Since we're talking about recreating Flash, one of the big pieces of recent news was the passing of Carmine Infantino, the man who revived Flash for the Silver Age. As the two guys reviving Flash for the modern age, did this give you a new perspective on the character and Infantino's classic stories? What was your reaction?

Manapul: What's interesting about that question is that it didn't make me think we were doing something similar to what he did; if anything, what we're doing is smaller. When he brought the Flash back not only did he reinvent the character but he basically ushered in the Silver Age. It was something that impacted the industry in a very positive way, so to be able to affect the industry both from a business, artistic and aesthetic standpoint, that's a huge influence to have. Honestly, I don't think we're anywhere close to doing something like that!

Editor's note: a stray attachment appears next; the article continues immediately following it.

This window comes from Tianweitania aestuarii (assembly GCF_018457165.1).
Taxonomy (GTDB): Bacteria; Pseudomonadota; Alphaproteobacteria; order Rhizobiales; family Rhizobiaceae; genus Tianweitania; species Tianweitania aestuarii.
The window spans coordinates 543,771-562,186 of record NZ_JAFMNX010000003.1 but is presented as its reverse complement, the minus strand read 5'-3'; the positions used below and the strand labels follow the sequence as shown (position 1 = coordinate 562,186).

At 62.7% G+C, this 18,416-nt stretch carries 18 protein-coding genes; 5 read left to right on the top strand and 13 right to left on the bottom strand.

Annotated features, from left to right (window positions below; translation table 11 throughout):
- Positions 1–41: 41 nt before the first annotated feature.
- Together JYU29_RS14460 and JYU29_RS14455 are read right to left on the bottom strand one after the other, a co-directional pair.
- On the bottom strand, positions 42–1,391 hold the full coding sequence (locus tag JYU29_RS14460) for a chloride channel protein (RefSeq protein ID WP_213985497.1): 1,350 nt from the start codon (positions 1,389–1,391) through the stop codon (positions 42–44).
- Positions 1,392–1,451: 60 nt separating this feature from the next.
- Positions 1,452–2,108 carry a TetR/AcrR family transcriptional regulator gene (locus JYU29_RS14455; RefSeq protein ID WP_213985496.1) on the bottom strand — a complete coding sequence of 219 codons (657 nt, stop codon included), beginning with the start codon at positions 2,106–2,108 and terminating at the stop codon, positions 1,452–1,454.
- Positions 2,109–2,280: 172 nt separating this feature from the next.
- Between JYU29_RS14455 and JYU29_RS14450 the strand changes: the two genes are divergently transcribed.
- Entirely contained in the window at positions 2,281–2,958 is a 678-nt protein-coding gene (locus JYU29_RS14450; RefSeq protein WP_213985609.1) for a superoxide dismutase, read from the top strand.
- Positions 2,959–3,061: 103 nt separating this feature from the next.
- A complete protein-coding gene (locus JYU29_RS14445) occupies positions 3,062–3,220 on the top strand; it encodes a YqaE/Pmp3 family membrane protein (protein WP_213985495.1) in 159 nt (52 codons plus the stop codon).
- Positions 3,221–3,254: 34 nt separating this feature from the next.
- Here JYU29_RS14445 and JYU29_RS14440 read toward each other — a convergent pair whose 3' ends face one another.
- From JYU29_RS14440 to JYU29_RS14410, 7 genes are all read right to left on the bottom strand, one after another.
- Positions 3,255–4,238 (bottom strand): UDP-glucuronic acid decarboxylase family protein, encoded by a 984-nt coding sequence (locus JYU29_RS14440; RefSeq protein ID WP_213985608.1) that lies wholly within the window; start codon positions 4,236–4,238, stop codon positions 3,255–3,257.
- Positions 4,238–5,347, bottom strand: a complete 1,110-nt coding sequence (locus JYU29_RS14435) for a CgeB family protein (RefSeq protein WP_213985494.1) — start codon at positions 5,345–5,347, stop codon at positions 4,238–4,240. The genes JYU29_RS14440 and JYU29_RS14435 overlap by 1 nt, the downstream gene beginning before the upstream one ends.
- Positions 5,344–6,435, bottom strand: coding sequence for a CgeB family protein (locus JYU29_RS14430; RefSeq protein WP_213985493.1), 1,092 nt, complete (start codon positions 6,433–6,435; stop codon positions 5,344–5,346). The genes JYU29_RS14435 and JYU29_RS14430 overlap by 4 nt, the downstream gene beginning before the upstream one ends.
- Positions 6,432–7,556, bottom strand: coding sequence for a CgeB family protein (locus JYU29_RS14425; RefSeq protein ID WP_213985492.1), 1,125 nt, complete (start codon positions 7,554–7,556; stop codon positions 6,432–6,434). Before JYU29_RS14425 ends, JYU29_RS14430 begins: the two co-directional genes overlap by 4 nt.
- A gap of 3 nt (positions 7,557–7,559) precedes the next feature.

Buccellato: We don't pretend to be walking in his footsteps. That's historical and monumental. We're just happy we get to tell our stories and hopefully people who read his work and enjoyed what he did will enjoy what we do to because we try to be respectful of everything that came before, especially his work. I mean he created a whole new world for comics, didn't he?

Manapul: That's the thing too, when Brian and I were first plotting out the stories we read a lot of those issues he had worked on collected in the "Showcase" books. Those were a huge influence on us in terms of trying to recapture that feel, the sense of imagination that those books had. His influence on not just this book but also the industry in general has been monumental, so I don't think we should be in anyway compared to what he's done!